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More zombie art! George Pfau!!!

December 10, 2014

Artist George Pfau is a zombie expressionist. Here is his expressions from a talk he gave this past summer at BAASICS.5: Monsters based on his thesis from California College of Arts in San Francisco.

This blog has referred to George Pfau on many previous occasions. He is perhaps my only fan. He’s taken me to lunch, he’s shown my book people, getting me some press with him and his zombie efforts continue to impress. He is a rising star in the young zombie scholarly art community.

I particularly like this talk. His pacing keeps the tone academicly serious, aided also by the black backdrop and his excellent oil painting pedestaled to his left. The talk hits most of the major points of modern zombie memes as they were last summer, and also displays some of his drawings. I’ve seen some of these before on his website and yet, particularly the very simple one of dotted body outlines, became much more profound by this explanation about bodies and their edge surfaces.

Early on he mentions “grotesque” (recall previously about grotesque in American Literature, particularly Sherwood Anderson’s “Winesburg, Ohio”). Note also Pfau’s mention of Michael Jackson’s “Thriller” and of zombie dancing, and how that added synchronicity to the zombies (also a sort of synthesized digital lockstep?). Notice his reference to the blurring between groups and individuals which he links to the difference between losing a body part and dying. This is the difference of us and them, of parts and whole.

Where is the whole? Is there a hole in the whole? Consider Zombie French Theory. And more recently, the French philosopher of science Bruno Latour has argued we need a re-conceptualization of the meaning of wholes. Our language is faulty. We see ourselves as separate from our environment. But such cleavages are artificial, socially constructed.

Artificial cleavage? Consider the new comedy from Above Average: “Ghost Tits“?. Identities always includes the word “tities”; zombie tits? Yes, and astronaut fish and other weird animals, see last year’s “Zombie Tits, Astronaut Fish and Other Weird Animals” by Becky Crew, which is now more readily available under the newer title “Zombie Birds, Astronaut Fish, and Other Weird Animals“. Because “tits” was an unacceptable word? Is that because it’s a derogatory word for the female breast or because that particular body part is culturally taboo?

How did we get here? Oh yea, cleavages, and identities, and because I was thinking about bodies and differences and French. Oh the French and their artisanal tongues, wait did I just write “anal tongues”… oh, this isn’t getting better… sorry George, I didn’t mean to turn your talk obscene. Though, recall another young zombie scholar Dr. Bradley Voytek, Ph.D. recently referenced obscenities law to explain the neuroscience of consciousness.

The word “zombie” is itself questionably obscene, against the moral standards for bodily display – that Victorian urge to demand that insides be kept inside. But the style of independent gorefest movies traditionally overlaps with the sexploitation genre, and “prurient interests” are arousal of bodily desires, perhaps not necessarily obviously sexual because sublimated into something else. While we’re still being French, let’s think also of Deleuze‘s “body without organs”, that we are desire-making machines, and the plateaus can go on forever. We can discard the Lacanian name of the Father and become our own Artaud – yes, toads. Ancient voodoo toads. Lick the toad. Lick it. Become “my own grandpa!“, leap like Nijinski.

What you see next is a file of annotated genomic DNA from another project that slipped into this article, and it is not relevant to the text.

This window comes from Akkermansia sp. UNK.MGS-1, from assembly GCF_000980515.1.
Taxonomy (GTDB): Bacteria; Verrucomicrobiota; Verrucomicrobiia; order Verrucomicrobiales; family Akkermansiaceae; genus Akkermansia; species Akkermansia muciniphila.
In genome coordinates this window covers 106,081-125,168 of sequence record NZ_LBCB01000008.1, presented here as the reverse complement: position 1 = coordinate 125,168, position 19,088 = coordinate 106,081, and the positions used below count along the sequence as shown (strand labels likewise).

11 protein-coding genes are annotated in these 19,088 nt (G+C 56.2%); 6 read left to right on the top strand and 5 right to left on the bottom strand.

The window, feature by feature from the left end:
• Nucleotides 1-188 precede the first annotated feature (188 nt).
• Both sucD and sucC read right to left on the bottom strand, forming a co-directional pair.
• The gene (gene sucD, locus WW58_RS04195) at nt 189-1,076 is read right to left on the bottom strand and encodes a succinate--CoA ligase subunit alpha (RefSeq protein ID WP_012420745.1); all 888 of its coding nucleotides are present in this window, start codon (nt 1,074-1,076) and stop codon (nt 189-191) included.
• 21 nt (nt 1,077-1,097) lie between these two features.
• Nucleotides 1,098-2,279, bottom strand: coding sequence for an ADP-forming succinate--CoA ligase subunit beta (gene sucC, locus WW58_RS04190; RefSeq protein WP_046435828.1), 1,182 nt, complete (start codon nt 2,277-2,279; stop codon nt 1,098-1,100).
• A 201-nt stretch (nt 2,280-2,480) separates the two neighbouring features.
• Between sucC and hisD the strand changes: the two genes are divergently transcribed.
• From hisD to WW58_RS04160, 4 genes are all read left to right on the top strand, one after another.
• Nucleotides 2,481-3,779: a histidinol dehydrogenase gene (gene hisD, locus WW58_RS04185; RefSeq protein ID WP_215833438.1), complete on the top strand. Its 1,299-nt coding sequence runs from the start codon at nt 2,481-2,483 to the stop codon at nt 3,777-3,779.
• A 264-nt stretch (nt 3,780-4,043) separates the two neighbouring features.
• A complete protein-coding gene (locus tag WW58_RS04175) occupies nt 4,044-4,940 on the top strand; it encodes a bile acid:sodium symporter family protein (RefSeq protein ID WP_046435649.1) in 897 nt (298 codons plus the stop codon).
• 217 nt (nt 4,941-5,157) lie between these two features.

This is what it means to be young zombie. A parade of references, disjointed category spaces, art expressed through academia, academia expressed through art, homonyms and verisimilitudes, surface structures, a multiplicity of voices, Bahktinian novels with too many authors, with turtles all the way down, singing “Too many cooks” by Adult Swim’s Casper Kelly.

Recall prior attribution to Zombie Millennials but this label has been misplaced (as most zombie false dichotomy category labels are). It’s too easy to assume abstract generational differences when everything is all repetition through oddly connected social networks and time moves at different paces. Zombie ideas flow in a bricolage of memes, faster and faster, some impossible to kill only because they keep reappearing so fast, others insidiously slow but impossible to disprove.

At times it can seem as all our identities are, is but a type of bodily resistance. Eventually the bubbles go pop but the ideas are bulletproof. Viva la resistance. Viva young zombie. Like young money (recall Nicki Minaj be chillin with a zombie and more recently been chillin at SNL where WWZ zombie survivalist Max Brooks got himself fired), the young zombie is part of the old zombie, still talking about the question of the real zombie, because we can’t break free from the slavery of the mind, and the oppression of the minority.

Same as it ever was, cause hey cuz, it never was. Nothing but a dream moment in a Bergsonian ‘duration’. But a Hegelian “nothing”, so ya know, that’s some thing. And the Titan with one blinded eye screamed, “the nothing is eating my brain” but it was actually James Joyce’s Ulysses (as translated by zombie Marcel Proust).

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